It didn't quite look like that by the time I saw the printed programs (with all the typos I had offered to help catch before they got out -- you know, the petty stuff that drives me crazy, like Ghengis and not Genghis, Kurtz and not Kurz, "Tribecca" instead of the correct "Tribeca," and the one that rankles every year: "sponsers" -- the sort of thing only I and a few other people seem to notice but really leaps out at me every time, just like all those "regrettable errors in the titles" I wearily remarked on in my notes on the submissions and how today I noticed "sight" used when they meant "site").

Despite all those niggling nits that bug me to no end, and the absence of a "politics" theme, which would have, in retrospect, seemed so small next to the worldwide experiences I have had the opportunity to witness, I have found the these chronicles utterly amazing and inspiring. I have perceived (whether intended or not) an overarching narrative arc in the sequence of the adventure films and the humanitarian aid films, the progressions of ideas from simple obsession with risktaking to the limits of people's desire to do something, anything, to make a difference in the world. All evening I have been doing the "I am not worthy" motion (from Wayne's World) in Robin Beeck's direction. Maybe she thought I was just schmoozing her up, but every ounce of genuflection in her direction has been in complete sincerity.

Here's an instance of what I'm raving about.

Joe Simpson is the guy who fought his way back to the living after being left for dead and then describing his experiences in his book and film, Touching the Void, a moving and scary film about obsessions and their consequences, about human strength and frailty. He's back this year with a film called The Beckoning Silence, about the call of steep mountains (it is a good follow-on to Steep, which ventures into similar territory). Simpson here recounts (and has actors reenact) a story of derring-do on the north face of the Eiger, an adventure by four friends that turned fatal yet inspired Joe to climb difficult mountains himself and make this film. That he survived being cut from his climbing partner's rope and falling into a crevasse for four days in his first film and then lived to tell these less fortunate climbers' tale are two amazing feats; the third is that he is able to distance himself from this pursuit after such prolonged obsession.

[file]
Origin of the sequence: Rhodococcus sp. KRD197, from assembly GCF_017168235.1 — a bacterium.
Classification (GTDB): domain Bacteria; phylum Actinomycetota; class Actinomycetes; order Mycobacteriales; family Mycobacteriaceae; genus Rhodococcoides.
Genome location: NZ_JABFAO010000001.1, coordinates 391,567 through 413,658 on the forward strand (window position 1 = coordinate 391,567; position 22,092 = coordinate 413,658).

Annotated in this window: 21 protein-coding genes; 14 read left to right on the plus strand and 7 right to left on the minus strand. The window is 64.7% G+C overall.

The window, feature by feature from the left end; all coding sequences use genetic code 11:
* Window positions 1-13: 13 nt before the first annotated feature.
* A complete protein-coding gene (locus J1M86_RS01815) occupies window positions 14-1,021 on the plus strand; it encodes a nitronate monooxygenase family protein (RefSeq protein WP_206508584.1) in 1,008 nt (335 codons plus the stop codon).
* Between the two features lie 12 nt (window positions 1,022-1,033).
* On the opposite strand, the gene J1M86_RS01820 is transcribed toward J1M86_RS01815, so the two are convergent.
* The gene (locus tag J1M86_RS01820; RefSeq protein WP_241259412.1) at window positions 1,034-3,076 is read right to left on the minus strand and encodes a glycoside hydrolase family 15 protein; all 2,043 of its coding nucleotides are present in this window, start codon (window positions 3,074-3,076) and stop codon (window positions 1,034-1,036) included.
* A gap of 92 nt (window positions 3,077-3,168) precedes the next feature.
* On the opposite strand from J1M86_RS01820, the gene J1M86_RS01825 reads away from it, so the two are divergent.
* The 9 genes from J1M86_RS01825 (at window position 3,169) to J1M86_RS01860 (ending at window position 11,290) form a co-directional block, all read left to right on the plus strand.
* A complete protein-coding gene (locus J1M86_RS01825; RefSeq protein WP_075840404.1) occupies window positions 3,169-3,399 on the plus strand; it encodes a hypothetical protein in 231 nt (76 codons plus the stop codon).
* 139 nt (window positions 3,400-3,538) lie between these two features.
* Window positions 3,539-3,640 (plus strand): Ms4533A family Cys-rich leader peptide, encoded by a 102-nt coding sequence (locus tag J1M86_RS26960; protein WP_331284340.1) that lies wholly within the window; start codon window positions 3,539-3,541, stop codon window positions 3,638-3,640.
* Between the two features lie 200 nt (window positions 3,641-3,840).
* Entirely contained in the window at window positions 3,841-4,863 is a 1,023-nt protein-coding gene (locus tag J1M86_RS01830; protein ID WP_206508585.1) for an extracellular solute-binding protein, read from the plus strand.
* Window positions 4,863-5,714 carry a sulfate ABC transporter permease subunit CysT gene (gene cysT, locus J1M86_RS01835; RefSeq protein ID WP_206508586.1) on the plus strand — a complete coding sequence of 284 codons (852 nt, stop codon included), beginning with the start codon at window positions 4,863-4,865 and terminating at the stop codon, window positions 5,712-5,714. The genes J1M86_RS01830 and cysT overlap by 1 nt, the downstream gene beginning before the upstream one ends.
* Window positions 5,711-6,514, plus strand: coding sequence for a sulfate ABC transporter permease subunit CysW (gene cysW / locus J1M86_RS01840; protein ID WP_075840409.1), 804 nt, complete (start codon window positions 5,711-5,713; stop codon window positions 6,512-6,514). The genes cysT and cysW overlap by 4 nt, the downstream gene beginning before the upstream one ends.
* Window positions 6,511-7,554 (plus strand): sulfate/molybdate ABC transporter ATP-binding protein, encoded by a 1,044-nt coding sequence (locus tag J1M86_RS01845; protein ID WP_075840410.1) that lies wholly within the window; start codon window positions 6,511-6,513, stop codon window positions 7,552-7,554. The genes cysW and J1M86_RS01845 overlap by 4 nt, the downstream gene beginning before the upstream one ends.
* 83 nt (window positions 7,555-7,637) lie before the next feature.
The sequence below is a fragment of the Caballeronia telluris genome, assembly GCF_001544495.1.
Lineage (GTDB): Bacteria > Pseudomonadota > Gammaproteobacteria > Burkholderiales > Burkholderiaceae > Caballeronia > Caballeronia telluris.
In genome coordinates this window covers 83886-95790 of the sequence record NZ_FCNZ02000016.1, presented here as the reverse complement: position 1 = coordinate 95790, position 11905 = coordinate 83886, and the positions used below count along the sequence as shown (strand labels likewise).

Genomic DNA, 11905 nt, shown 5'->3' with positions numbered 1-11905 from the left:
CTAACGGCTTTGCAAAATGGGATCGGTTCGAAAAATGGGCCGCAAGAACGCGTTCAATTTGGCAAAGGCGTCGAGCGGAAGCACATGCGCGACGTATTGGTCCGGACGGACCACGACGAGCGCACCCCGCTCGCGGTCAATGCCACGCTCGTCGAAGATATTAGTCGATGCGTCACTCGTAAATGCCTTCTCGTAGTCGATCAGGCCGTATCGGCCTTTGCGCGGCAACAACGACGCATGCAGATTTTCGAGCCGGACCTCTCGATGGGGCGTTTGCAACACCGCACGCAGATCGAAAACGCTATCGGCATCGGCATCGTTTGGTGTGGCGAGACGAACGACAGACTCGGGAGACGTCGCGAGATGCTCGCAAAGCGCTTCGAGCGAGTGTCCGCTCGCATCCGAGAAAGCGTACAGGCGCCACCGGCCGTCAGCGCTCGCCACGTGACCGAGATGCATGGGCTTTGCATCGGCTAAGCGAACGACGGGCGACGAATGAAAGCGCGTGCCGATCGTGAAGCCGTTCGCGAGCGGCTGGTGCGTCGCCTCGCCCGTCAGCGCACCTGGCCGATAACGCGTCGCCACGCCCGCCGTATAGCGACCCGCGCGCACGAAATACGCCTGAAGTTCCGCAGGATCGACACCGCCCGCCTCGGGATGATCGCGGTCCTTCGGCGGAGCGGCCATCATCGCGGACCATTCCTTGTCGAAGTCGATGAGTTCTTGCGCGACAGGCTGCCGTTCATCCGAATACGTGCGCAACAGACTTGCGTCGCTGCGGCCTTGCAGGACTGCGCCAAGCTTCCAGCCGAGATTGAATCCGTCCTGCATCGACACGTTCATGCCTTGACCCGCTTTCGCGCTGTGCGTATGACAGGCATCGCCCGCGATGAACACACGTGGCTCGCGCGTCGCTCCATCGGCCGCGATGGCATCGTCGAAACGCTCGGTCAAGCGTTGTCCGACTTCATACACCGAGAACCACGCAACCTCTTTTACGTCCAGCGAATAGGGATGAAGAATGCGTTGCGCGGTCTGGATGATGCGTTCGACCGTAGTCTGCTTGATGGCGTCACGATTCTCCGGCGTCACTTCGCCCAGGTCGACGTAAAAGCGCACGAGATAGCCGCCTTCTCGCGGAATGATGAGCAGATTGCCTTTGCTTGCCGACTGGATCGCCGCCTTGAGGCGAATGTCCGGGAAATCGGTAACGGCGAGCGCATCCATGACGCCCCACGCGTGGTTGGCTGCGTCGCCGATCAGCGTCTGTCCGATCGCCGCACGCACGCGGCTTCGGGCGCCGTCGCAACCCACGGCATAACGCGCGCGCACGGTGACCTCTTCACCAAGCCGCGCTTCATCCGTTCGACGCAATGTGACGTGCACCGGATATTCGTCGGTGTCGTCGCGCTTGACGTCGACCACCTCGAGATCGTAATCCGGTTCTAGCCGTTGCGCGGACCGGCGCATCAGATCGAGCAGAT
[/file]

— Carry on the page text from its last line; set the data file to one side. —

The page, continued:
A lot of these adventure films are about obsession with risk: Beauty Mark represents local woman Diane Israel's confession about her disease and journey back from her exercise-induced anorexia in all its pernicious forms and effects on her life; The Beckoning Silence is about the deadly call of the most elusive peaks in the world; Row Hard, No Excuses is about how people will put their entire lives on the line to pursue something that may actually get a remote parent to pay attention to them for once in their lives.

But to a documentary, I kept seeing this extra dimension come into play for all of the participants in these different dramas: This need to do more, to serve people less fortunate, to prove that the world is not so vast or impenetrable, to be needed for something. The showing of 3 Peaks, 3 Weeks made me feel proud not only to be a part this year of bringing stories about the healing power of truth, beauty, and music to my neighbors, but also proud of being human.